Wisdom or certainty?

Both wisdom and certainty are valuable, but if you have one, you can’t have the other

Whenever we decide to spend money on something, we are doing what economists call allocating a scarce resource one way rather than another. We could have chosen to buy a book, but we bought a coffee and a piece of pie instead. In fact, every time we buy something, we make a trade-off, whether we realize it or not.

“It seems to me personally […] that in the face of complexity and the high costs of acquiring reliable information, there’s something to be said for rational ignorance. The cost of moving even from being uninformed to badly informed is high.”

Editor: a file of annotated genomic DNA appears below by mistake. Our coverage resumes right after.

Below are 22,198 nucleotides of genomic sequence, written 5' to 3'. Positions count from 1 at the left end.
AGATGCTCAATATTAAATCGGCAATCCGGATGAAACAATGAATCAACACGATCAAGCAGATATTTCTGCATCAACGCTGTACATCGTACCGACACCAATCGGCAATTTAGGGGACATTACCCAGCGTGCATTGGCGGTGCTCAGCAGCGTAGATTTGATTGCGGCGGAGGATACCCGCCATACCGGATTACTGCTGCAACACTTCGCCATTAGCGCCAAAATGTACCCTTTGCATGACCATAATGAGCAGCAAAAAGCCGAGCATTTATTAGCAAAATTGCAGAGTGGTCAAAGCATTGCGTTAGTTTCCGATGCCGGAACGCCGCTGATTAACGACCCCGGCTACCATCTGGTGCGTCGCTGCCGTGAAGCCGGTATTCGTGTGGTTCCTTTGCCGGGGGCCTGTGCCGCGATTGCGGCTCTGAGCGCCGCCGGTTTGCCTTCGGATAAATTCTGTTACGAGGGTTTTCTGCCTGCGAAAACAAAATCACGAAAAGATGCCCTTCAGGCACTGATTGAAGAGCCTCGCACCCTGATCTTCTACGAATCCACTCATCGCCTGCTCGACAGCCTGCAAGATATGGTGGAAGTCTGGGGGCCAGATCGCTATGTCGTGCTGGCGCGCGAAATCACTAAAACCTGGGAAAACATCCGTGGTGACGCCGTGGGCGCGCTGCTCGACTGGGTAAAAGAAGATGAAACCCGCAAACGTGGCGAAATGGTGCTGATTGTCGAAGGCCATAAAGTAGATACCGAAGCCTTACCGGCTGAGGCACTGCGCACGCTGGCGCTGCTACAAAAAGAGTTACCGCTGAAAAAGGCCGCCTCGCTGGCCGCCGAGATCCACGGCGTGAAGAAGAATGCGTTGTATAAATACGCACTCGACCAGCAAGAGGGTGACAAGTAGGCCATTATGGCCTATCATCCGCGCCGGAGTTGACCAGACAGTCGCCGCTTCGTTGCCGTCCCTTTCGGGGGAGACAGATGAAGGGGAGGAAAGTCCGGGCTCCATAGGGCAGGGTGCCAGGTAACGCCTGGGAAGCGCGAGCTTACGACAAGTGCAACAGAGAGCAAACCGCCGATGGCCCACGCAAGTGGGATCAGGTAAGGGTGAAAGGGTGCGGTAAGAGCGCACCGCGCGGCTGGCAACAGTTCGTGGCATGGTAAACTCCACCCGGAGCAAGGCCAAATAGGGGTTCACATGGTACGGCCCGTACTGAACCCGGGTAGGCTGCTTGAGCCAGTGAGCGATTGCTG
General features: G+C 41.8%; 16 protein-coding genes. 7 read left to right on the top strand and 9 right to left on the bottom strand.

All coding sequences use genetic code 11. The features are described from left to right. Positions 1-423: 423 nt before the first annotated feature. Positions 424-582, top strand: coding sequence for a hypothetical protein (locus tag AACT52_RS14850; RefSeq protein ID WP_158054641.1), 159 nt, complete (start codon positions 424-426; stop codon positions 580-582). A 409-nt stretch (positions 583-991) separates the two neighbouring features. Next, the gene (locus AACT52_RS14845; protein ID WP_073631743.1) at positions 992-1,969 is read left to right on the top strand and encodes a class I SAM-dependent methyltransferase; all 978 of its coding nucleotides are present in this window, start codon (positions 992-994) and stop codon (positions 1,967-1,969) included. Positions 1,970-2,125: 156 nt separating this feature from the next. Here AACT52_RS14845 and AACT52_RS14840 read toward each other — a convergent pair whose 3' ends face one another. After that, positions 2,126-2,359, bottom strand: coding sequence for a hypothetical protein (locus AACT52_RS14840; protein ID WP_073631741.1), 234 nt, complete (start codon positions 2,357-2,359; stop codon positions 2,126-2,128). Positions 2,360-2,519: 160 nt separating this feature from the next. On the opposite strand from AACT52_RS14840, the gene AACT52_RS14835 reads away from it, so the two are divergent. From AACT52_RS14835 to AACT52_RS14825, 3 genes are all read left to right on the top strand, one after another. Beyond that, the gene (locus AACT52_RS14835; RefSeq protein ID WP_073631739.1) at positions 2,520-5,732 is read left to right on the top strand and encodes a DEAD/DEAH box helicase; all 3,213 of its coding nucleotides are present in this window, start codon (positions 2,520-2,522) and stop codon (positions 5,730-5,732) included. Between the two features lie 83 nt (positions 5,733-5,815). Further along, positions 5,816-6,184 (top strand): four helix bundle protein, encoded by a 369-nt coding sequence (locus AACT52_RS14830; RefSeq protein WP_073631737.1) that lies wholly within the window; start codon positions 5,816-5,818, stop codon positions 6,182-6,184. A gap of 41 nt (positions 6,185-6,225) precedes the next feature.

So perhaps the trade-off is not only between wisdom and certainty, but also between ignorance and certainty. Is it better — wiser even — to remain ignorant and to know you are, than to hang on to unwarranted beliefs that give you the comfort of certainty?

Written by

Accidental behavioural economist in search of wisdom. Uses insights from (behavioural) economics in organization development. On Twitter as @koenfucius

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